Starting the stage in fourth place more than three minutes down, Froome knew it would it take something extraordinary to pry away the pink jersey.
The Sky captain attacked on the steeps of Colle delle Finestre to drop the entire peloton. Froome rode 80km alone at the front over three of the stage’s four rated climbs.
“I don’t think I’ve ever attacked like that from 80km from the line all on my own and gone all the way to the finish,” Froome said. “The team did a fantastic job to set me up. We knew it was going to take something special today to get rid of Simon and get away from Dumoulin.”
His victory, with time bonuses, pushed Froome 40 seconds ahead of Tom Dumoulin (Sunweb) and 4:17 to third-place Thibaut Pinot (Groupama-FDJ). Overnight leader Simon Yates (Mitchelton-Scott) fell back to earth, losing more than 38 minutes. He sunk from first to 18th on a dramatic afternoon.
How did Sky pull it off? Let’s listen to the protagonists tell the story:
Keeping the faith
The first key to setting up Friday’s coup was staying in the frame.
Froome’s crash just hours before the opening time trial in Jerusalem put Sky on the back foot. Froome struggled early, and many wrote him off after a rough first week. A win up Monte Zoncolan and a solid time trial Tuesday put him back within podium range.
“We still believed it could happen,” said Sky sport director Nicolas Portal. “You could already see in the media in the first two weeks, oh, come on guys, what are you going to do? We kept pushing. Froomey never wanted to stop fighting.”
“The plan was always to get to this point in the race in this block,” said Sky general manager Dave Brailsford. “We just thought, let’s put it on the line and see what happens. You can have the best plan, but it takes the individual and mentality to deliver it.”
Blood in the water
Yates looked unstoppable. After defending the pink jersey Tuesday in the time trial, many thought Yates would ride to Rome in pink.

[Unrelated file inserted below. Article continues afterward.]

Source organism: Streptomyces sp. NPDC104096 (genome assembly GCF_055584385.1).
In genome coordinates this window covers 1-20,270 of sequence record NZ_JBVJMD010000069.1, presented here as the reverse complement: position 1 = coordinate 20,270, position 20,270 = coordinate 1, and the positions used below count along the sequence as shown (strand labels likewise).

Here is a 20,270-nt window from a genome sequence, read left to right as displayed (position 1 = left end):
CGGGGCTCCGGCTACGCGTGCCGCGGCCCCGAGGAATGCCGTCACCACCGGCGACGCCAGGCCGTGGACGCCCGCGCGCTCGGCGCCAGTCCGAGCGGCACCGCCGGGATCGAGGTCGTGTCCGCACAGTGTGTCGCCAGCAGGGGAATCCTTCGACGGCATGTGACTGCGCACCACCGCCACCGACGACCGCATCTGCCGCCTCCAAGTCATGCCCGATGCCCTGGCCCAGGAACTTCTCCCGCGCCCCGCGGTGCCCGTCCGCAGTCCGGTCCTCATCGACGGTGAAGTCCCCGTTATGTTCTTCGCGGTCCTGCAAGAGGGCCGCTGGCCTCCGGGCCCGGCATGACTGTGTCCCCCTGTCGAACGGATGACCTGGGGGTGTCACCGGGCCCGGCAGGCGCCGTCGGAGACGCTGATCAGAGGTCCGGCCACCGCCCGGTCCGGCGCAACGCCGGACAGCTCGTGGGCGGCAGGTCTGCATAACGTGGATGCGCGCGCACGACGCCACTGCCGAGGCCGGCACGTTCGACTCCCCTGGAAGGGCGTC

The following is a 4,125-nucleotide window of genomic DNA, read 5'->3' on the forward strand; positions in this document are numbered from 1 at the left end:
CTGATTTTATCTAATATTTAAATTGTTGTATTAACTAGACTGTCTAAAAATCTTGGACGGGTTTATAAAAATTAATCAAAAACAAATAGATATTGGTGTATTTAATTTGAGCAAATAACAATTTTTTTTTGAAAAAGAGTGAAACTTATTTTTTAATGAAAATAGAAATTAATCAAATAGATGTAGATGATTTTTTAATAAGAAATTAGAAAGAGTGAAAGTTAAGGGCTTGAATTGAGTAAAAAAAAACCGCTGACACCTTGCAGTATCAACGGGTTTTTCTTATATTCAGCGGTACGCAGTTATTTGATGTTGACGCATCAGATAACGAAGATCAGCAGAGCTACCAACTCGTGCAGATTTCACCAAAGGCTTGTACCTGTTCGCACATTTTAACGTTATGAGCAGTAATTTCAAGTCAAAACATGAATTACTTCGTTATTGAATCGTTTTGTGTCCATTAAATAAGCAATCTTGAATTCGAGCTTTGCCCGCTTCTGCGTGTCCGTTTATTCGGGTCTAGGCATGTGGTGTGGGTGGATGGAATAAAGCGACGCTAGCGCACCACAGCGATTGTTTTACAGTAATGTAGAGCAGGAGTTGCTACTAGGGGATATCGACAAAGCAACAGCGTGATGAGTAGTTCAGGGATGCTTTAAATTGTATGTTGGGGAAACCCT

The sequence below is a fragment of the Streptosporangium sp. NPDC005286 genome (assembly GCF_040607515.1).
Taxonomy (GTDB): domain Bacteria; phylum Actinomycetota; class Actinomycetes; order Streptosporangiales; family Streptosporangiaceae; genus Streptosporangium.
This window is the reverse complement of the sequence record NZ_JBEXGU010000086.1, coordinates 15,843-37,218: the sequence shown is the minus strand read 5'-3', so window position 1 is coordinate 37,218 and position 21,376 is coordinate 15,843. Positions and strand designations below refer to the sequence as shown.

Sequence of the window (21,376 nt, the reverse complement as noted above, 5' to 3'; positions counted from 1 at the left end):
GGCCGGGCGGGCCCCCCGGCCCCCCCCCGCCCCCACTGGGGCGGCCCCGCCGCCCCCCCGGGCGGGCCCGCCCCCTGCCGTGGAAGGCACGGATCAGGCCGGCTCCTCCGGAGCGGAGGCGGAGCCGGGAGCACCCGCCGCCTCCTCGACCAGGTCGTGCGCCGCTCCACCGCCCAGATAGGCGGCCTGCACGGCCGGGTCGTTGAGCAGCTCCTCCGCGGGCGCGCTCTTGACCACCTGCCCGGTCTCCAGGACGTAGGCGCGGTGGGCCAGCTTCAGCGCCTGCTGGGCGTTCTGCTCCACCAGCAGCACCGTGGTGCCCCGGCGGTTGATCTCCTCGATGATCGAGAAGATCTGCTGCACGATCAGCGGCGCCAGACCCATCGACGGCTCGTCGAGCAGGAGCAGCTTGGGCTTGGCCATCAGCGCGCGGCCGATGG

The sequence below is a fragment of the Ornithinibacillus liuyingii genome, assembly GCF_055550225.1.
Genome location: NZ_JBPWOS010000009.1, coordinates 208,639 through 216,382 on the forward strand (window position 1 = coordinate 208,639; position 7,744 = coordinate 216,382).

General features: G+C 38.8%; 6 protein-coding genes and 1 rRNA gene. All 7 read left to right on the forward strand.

Sky wasn’t throwing in the towel yet. It pressured Mitchelton-Scott in Wednesday’s lumpy stage and then set a high pace Thursday to Prato Nevoso. Yates was gapped when Froome and Dumoulin attacked in the final 2km.
There was blood in the water and Froome wanted a bite.
“We saw some weakness in some of GC contenders,” Portal said. “Most of the time, we race more defensively to protect the yellow jersey. Here we were in a different situation. Chris was feeling better and better, and our team was getting stronger. We looked at the Finestre and we decided it was all or nothing.”
“We had nothing to lose,” Brailsford said. “We were fourth on GC, a long way back. Sometimes you gotta race in true-racing fashion.”
Planning an ambush
Friday’s four-climb, 184km stage over the dirt Finestre summit was a perfect setting for an ambush.
Sky’s staff and directors huddled overnight Thursday plotting strategy.
“We spent all day yesterday dissecting the stage,” Brailsford said. “We worked with our nutrition team, with our coaching team, and the DS’s to chop the race into different sections. And we decided that we would try to drop Yates in the switchbacks on the Finestre, and Dumoulin at the top.”